To perform this setup variation:

  1. Let go of the cross face with your left hand and reach your left arm across their face as you shift your weight towards your left hip and begin weaving your left arm under their left triceps.
  2. Once you establish this control, grip your own collar with your left arm. Attempt to keep their arm pinched in your elbow and secure the portion of their arm just above their elbow to minimize their ability to move the upper arm.
  3. Clear your left leg past their right arm and step your left foot to the far side of their head to set up your base for the attack. As you do this, keep your right hand and arm active to prevent your opponent from getting their legs involved.
  4. To set up the kimura attack, lift their left elbow with your right arm as your shrug your left shoulder and bring your opponent to their right side on the floor. At the same time, drag your left knee towards their head and pinch their head and upper chest between your knees. The left shoulder shrug should cause your opponent’s arm to clear past your face.
  5. Immediately grab their left hand using a monkey grip with your right hand.
  6. Grab your kimura monkey grip with your left hand on their right wrist.
  7. From there, finish the move as you did in the first variation.

Kimura setup variation for defeating common reactions

Most people with some experience know they are in trouble when you have the arm isolated inside control and they feel you stepping over their head.

Typically, they will try to block you from stepping over their head in one of the following ways:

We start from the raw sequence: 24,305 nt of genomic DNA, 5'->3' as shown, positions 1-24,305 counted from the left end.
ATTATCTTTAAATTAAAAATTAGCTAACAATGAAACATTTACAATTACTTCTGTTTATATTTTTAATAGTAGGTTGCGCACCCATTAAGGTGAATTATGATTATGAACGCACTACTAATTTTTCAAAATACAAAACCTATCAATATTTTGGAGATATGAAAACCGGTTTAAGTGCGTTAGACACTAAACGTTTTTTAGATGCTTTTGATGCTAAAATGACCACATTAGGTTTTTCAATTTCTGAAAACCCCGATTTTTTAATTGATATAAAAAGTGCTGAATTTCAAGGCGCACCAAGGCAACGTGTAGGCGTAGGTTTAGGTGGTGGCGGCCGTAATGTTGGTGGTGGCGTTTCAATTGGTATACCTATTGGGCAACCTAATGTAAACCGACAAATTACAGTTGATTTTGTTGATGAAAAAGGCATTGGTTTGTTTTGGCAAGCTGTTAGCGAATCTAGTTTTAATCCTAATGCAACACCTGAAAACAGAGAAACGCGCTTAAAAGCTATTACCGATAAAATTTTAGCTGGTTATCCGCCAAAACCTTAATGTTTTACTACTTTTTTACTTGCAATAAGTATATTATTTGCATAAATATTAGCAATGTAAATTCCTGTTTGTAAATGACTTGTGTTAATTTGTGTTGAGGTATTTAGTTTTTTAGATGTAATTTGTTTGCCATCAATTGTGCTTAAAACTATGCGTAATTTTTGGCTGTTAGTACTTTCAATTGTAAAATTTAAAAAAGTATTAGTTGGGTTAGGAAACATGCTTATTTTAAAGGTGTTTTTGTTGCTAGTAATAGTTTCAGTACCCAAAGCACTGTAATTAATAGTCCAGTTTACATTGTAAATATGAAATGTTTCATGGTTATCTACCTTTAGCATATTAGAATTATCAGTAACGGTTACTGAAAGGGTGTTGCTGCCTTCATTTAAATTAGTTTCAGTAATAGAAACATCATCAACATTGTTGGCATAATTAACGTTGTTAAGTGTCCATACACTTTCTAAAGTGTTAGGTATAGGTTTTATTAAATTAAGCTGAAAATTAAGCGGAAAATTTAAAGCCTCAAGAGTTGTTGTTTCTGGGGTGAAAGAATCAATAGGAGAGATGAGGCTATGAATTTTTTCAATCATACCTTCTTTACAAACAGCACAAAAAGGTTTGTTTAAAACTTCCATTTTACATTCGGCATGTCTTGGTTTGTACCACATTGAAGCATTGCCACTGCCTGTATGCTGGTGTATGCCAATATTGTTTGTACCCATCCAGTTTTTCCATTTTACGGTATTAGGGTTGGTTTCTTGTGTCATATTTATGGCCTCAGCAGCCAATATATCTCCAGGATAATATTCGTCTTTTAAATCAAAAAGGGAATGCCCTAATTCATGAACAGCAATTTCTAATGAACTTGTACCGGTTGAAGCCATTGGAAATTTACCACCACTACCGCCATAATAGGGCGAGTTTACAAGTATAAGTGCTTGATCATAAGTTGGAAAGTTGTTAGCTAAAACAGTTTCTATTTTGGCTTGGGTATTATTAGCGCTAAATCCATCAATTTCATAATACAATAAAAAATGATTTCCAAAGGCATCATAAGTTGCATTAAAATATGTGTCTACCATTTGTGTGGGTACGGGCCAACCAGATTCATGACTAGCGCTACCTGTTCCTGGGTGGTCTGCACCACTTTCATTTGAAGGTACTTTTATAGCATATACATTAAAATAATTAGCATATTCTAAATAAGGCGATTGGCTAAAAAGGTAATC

1. Blocking your left thigh from stepping over by framing their right arm on your left hip
  2. Grabs your pants leg with their hand

When your opponent defends by blocking your hip, bring your knee inside their arm then cut it over their bicep.

From there, switch your control by placing your right foot and pinning their arm before doing a final windshield wiper to completely clear your left leg.

If your opponent tries to block your step over by gripping your pants – in this example case your left pants – perform the following sequence:

  1. Extend your left leg straight. If your opponent keeps the grip then their arm will now be extended. From there, weave your right foot over their bicep to staple their arm to the ground under your shin.
  2. Slide your right leg down their arm to pressure their grip, then kick your left leg free for the final step over.
  3. Then, finish the technique as before.

Kimura Setups: the bottom line

The kimura is a commonly seen technique, and as such, most BJJ players worth their stripes will see it coming a mile away.

The key for successfully finishing Kimura attacks is ensuring that your setup is flawless from the moment you secure side control until the final twist and finish of the submission.

The true mastery in Rafael Lovato Jr.’s Kimura techniques is his ability to setup the needed grips and positioning long before he attempts to put any force into the actual submission.

Additionally, Lovato has an arsenal of submissions you can transition to should your kimura attack fail, including the Head and Arm Ezekiel choke, the paper-cutter, and the Bow and Arrow choke.

For complete access to all of the details on mastering the Kimura finish and related submissions, as well as our complete library of premium BJJ technique library, click here!